Here we go again! Students in the Time-Based and Interactive Media Arts bachelor’s degree program at the Linz University of the Arts will be presenting their projects at the Ars Electronica Center. The Linz University of Art and Ars Electronica have had a close relationship for many years. As part of the TIME OUT exhibition series, the Ars Electronica Center provides young media artists with space for their work.Whether it’s film, sound, programming or interface technology, the “Time-Based and Interactive Media” course of study gives its students plenty of freedom to express themselves creatively. The resulting works are as varied as the course itself – a selection of which will be presented at the Ars Electronica Center starting April 6, 2022, under the title “TIME OUT .10.” This year’s focus is primarily on interactive works for Deep Space 8K, as well as the floor of the AEC lift. In this interview, Director of Studies Gerhard Funk tells us more about the students’ works, the concept of cooperative aesthetics, and gives an outlook on the upcoming edition taking place this summer.
The Time Out exhibition series was launched in 2012 to give students in the “Time-Based and Interactive Media Art” field of study an opportunity and a chance to present their work to a broad public at the Ars Electronica Center. Can you explain the field of study a bit?
Gerhard Funk: Time-based are all artistic directions where the time factor is a design element. That is, when it is a matter of designing temporal sequences or developing a dramaturgy. Video is clearly time-based and audio is also clearly time-based. At the time, we deliberately decided against calling this field of study anything to do with video, because we wanted to make it more general. It comes from the history from the audiovisual diploma program from the 90s. On the one hand, it’s about film production, cinematic works, definitely in the classic narrative short film, experimental film and video installations. The whole thing is expanded by the interaction component of interactive works, which was introduced in Linz very strongly by Ars Electronica. Our students receive a sound basic training in filmmaking, ranging from camera, script development, lighting design, sound, etc., expanded by interaction, which means that the users have the opportunity to influence the temporal course of a work. The field of interaction is also a broad one. It can be purely screen-based, i.e. one interacts with the computer screen via mouse and keyboard, but it is also very much about the development of interfaces. Students also get a foundation in programming, a required subject from the beginning, electronics, working with microcontrollers and soldering. All these basic skills you need to develop small interfaces yourself and then link them to a video work, for example. Often there is no screen at all as an output medium and you don’t feel that there is a computer hidden somewhere in the work when you interact with it. The goal for me is that at the end of the course the students know what they are interested in and what direction they want to go in.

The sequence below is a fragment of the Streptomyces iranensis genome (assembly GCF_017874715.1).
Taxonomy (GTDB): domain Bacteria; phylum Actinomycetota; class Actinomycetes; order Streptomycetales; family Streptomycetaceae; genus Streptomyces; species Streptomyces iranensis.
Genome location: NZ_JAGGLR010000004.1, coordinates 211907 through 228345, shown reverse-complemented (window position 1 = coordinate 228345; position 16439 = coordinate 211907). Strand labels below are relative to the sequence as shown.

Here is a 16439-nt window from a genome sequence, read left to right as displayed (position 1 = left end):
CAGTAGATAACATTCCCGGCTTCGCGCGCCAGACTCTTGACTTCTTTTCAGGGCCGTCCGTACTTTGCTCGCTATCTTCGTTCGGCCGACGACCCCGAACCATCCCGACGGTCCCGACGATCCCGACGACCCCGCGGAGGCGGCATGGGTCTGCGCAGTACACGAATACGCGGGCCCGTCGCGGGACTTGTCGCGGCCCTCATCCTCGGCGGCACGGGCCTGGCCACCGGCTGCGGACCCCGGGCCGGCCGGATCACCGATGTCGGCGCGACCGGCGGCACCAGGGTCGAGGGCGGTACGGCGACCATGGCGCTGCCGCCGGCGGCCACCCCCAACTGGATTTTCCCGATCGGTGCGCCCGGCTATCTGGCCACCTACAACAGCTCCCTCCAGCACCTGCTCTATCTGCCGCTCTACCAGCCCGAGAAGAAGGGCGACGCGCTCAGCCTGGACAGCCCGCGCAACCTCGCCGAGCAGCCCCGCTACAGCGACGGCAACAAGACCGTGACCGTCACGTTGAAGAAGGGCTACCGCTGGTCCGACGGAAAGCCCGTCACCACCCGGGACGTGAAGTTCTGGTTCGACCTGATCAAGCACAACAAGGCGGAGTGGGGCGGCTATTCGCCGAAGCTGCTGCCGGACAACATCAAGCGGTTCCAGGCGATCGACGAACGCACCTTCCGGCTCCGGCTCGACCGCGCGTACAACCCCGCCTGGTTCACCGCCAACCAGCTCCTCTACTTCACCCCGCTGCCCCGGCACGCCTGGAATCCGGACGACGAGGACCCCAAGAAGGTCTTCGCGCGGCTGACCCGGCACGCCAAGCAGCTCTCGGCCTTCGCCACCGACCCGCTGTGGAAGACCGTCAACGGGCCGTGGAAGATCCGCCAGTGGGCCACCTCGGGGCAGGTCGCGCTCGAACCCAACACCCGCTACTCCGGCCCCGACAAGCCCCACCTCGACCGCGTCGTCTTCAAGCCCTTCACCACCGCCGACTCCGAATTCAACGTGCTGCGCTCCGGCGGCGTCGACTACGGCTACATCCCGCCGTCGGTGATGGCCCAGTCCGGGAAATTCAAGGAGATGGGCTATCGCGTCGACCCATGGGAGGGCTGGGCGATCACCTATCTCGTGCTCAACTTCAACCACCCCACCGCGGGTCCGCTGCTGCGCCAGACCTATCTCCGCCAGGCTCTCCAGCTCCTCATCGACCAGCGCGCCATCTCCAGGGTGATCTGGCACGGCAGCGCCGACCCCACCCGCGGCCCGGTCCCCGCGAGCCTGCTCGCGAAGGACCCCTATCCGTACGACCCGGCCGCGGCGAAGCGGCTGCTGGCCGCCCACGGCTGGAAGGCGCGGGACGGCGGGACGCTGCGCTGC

At Time Out .10, 11 Cooperative Aesthetics projects will be presented for the Ars Electronica Center’s Deep Space. What exactly do you mean by the term “cooperative aesthetics”?